Is it ADHD or Gifted?
As school moves into routine, you may be hearing that your child is having a hard time sitting still, paying attention, completing school tasks and may even be failing. The thought may be that your child needs a quick evaluation for ADHD at the doctor’s office. But, let’s take a step back for a moment. Gifted children often under perform in school with some studies suggesting as many as 30% drop out of high school. The majority of symptoms often attributed to ADHD are actually the same that can be observed in gifted children. Here are some ideas that may help:
Using a check-list of behaviours as the main method of assessment is a big problem. Symptoms of inattention or distractibility may be due to a gifted child not being challenged in class or not having an opportunity to practice what they are good at. It may have nothing to do with the neural deregulation that we see with ADHD.
Grades are a poor indicator of gifted potential. Many school districts still utilize a strictly “IQ” model of identifying gifted children. Progressive schools will use the Renzulli model of giftedness which points to the need for ability, creativity and task commitment. Your child may be exceptional at reading, or playing an instrument, or chess, or sports, or public speaking, or painting, or drawing, but be disabled in writing. For more on the Renzulli model read this short summary: http://www.gigers.com/matthias/gifted/three_rings.html
Gifted children may also have ADHD and a Learning Disability. This really complicates things and means a comprehensive assessment with very specific school strategies is needed.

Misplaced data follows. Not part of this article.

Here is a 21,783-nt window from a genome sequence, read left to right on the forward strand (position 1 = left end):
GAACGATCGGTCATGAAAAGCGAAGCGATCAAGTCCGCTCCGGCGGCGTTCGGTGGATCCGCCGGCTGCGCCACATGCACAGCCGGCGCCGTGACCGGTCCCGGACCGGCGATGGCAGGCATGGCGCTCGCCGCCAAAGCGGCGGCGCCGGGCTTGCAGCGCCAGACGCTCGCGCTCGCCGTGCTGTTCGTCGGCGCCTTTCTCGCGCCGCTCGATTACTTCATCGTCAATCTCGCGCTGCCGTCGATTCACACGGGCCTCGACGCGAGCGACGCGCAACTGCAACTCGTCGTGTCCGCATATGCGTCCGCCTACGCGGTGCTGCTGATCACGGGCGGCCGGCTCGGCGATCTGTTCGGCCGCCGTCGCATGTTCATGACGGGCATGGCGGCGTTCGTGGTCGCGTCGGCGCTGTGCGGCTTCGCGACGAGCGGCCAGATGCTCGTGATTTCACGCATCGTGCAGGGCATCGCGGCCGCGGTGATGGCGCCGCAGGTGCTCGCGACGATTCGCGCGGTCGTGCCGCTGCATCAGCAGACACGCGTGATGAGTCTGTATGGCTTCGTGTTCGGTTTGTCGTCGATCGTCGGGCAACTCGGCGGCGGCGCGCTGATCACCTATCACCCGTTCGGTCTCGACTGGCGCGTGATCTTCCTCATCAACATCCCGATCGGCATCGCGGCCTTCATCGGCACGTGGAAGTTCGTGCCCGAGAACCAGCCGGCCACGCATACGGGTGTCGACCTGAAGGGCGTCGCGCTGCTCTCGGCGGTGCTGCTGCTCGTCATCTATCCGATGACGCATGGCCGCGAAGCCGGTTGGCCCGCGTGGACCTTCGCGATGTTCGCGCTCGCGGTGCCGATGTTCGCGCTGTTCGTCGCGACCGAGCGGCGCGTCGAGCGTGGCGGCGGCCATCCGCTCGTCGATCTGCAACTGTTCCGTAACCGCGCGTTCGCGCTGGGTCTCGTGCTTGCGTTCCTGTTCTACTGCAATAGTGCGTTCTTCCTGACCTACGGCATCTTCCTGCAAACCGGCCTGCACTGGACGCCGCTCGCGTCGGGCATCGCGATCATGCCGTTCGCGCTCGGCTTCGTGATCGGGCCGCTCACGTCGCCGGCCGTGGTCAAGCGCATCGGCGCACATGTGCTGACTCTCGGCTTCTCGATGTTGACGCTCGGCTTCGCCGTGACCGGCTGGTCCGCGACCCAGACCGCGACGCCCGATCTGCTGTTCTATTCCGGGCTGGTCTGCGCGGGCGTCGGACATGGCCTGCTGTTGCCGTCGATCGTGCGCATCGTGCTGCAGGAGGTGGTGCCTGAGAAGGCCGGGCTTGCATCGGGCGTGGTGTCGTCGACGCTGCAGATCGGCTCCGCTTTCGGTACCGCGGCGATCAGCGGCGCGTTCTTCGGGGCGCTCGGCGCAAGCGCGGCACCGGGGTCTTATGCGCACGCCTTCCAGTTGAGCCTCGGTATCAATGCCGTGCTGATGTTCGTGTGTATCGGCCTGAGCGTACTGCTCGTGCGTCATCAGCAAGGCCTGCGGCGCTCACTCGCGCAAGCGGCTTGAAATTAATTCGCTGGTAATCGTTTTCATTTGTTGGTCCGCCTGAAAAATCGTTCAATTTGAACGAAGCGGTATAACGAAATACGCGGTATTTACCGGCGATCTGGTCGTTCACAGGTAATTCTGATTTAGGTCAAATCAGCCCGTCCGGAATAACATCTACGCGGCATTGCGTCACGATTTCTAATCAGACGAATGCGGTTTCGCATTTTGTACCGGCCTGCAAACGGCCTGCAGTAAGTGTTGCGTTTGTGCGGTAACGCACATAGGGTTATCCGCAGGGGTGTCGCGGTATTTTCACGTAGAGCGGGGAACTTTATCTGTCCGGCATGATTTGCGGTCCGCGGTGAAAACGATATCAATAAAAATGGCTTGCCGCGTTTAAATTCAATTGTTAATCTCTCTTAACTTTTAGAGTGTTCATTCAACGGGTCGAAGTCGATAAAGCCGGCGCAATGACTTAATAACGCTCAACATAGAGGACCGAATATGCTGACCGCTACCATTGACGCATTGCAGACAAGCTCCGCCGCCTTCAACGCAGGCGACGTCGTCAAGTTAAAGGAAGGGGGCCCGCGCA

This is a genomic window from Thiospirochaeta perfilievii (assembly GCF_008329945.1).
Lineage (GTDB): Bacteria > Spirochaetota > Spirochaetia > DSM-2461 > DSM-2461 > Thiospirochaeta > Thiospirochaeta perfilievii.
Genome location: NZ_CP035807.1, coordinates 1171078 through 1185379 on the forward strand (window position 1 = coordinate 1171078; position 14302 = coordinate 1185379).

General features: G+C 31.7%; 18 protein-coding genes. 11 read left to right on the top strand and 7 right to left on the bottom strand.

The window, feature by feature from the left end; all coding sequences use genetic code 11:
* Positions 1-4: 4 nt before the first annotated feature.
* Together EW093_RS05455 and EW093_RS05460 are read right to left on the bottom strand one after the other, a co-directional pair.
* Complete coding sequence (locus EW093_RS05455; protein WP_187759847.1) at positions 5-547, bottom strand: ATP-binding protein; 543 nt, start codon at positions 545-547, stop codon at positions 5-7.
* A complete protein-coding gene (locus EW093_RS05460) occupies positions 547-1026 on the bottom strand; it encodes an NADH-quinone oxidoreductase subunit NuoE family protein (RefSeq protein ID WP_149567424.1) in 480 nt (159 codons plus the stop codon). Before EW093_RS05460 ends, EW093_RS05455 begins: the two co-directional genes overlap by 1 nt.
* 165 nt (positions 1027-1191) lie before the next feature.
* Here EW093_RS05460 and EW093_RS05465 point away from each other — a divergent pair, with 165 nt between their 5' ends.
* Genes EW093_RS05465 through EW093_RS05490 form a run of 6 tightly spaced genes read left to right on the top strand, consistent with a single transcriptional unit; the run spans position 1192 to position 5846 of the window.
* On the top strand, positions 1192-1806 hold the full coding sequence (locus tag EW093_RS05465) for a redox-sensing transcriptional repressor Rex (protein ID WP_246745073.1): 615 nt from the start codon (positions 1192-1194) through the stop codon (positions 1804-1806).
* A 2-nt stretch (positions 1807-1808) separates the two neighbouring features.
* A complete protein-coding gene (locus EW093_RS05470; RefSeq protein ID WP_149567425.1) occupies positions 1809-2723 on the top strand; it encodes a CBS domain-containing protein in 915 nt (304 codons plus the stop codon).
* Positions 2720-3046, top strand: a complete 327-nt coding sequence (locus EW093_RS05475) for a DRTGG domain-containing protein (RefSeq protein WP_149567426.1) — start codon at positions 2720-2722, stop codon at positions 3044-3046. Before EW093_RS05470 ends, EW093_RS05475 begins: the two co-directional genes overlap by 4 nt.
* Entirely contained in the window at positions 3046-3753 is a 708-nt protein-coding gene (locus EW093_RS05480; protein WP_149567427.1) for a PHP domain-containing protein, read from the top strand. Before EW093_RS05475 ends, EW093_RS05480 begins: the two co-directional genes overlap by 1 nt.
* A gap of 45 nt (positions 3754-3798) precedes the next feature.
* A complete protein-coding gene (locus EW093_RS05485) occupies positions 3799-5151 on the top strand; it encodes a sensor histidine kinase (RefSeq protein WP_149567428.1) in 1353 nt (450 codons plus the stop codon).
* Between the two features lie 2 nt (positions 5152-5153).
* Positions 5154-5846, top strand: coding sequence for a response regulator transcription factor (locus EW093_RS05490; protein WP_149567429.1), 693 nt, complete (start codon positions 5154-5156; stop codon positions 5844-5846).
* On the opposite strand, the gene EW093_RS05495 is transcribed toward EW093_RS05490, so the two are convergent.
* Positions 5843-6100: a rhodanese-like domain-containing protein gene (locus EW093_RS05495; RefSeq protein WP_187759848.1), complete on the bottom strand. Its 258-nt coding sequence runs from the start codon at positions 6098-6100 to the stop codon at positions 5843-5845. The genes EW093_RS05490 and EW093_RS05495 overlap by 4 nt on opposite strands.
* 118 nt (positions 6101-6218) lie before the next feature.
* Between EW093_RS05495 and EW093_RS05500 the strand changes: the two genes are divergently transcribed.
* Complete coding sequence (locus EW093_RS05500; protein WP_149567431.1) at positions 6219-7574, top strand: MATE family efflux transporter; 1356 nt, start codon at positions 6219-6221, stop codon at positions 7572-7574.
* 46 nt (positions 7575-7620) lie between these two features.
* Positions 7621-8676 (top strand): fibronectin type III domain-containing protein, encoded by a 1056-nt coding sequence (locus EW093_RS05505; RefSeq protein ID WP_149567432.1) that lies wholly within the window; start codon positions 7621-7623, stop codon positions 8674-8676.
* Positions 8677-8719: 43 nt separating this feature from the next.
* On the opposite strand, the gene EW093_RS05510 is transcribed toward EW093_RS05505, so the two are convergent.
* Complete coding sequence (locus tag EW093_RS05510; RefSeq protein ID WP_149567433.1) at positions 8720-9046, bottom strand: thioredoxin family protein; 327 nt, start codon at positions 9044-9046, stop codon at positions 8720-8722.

Gifted children are very oppositional. You say right, they say left. They are often also much smarter than the teacher, or you, the parent. Gifted children do not have Oppositional Defiant Disorder. They are simply doing what they do, arguing a point, making a statement or fighting for what they believe in. Diagnosing and medicating this gifted trait is a tragedy.
Gifted children need opportunities to work on what they are passionate about. Young children generally are not proficient at most things. You need to foster their interests and give them hours to practice the skills necessary to become great. A child who loves and shows a tendency to excel at chemistry does not need more trips to the local theatre to study the arts. They need a mentor and more time in the chemistry lab. Enrichment should be specific to your child.
It’s very Canadian to believe that your child is not gifted and that likely they inherited some of their gifts from you the parent. But, it’s true. Often you need to really dig, sometimes quite deeply, to find that area or skill that your child has. Don’t let them settle for average when they have the potential for greatness. The challenge is to help them find, nurture, cultivate and celebrate it.
The next time someone tries to tell you your child has ADHD, start thinking of the possibility that perhaps it could be a gifted, very frustrated child who learned to read and do math years ago. Help them love school again by finding out the truth, and then giving them the opportunity for greatness. Get started today.